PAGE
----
Which, you know, sure. I’m certain they’ll do a big Saving Private Ryan send-off, and we’ll love it, and the show will go sailing off into the night. For now, though, I have no idea what any characters are motivated by/for, Jeff (despite the dad confrontation) seems exactly the same, and everyone else is there to drop one-liners. I’ll still watch. But, to repeat myself for the two millionth time, this isn’t the show I fell in love with.
Ben: I contend it actually is the show we all fell in love with, yet its flaws are far more obvious. We as a fan base have become less forgiving because we’re aware of the major change which took place behind the scenes. Shirley and Pierce have typically been pushed to the side, Jeff has shown continuous strides yet displays the same superficial habits and insecurities, and the show is just generally terrible at doing romance. It’s a bit like Star Wars fanboyism — I hear far more complaints about Jar-Jar Binks than Ewoks, even though they’re equally cloying and cheesy, because the fictional universe was interrupted by the actual universe.
I also regret not covering last week’s episode, but we always knew it was going to be a single episode. And as far as its climax, Jeff faking an appendectomy in middle school? That’s insane. Like Lena Dunham-crazy, not David Lynch-crazy.
On this episode, however, it did pale in comparison to the past documentary episodes. Troy and Levar Burton? The Dean going insane, burning his diploma, and bathing in the ashes? Those are high standards to match, but I do think it accomplished what a good documentary should. I, for one, was honestly duped about the direction the show might take “Kevin”, and I loved the callback to his divorce. For the first time, Chang began to feel very real and far less cartoonish. And since this is a “documentary” about Jeff coming to terms with the new Chang, convincing the viewer this is actually the case accomplishes its goal. And we had some fun along the way, reminding us this show is still whip-smart. A- from me.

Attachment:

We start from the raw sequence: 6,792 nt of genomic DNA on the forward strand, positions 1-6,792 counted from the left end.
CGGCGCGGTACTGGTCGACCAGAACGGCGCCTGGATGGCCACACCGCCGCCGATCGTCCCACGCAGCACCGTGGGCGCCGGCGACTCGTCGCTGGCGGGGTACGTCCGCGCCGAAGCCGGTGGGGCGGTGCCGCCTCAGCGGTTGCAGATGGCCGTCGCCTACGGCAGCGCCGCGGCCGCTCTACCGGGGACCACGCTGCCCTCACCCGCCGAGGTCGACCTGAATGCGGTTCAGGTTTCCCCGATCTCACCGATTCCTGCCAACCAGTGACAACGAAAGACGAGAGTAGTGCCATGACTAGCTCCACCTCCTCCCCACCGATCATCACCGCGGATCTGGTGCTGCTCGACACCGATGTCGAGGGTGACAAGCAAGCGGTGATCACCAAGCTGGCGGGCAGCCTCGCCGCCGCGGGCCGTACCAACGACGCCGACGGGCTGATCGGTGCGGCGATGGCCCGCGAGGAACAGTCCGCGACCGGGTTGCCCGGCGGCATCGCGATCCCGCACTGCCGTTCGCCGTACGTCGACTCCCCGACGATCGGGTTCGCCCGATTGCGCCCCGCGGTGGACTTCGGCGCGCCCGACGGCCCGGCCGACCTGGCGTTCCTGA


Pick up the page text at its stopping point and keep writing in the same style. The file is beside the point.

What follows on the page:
Nathan: Wow. We’re way off on this one. I gave this one a D+. Conflict!! The episode just didn’t do it for me. To pick up on Star Wars and just have a big nerdgasm all over everything, the reason I loved the first three films were because they were about fathers and sons, loyalty, morality, looking out for oneself or doing something for the greater good. It was about choices you made about what type of person you were going to be. Episode One was about taxes and a speeder race.
I’m worried Community is drifting there. Harmon made this show to undermine the very nature of the sitcom, and to let his fanboy flag fly all over network television. This new iteration takes the funny bits (Abed’s deadpan, Shirley’s condescension and judgment, Pierce’s senility, Troy’s physical humor) and presents them without any real context, without rebellion, or social commentary, or even any real motivation. The same faces, the same gags, and I have no fucking idea what the show is about anymore.
Or perhaps I just woke up on the wrong side of the bed. The new Community is fine. It’s fine. For me, at least, it’s no longer appointment viewing. Except I write about it. So it is.
Next week! “Economics of Marine Biology.” Could we be heading for a Jacques Cousteau documentary homage? A James Cameron aquatic extravaganza? Pierce yelling racist stuff at a flounder? Tune in and we’ll see you next week.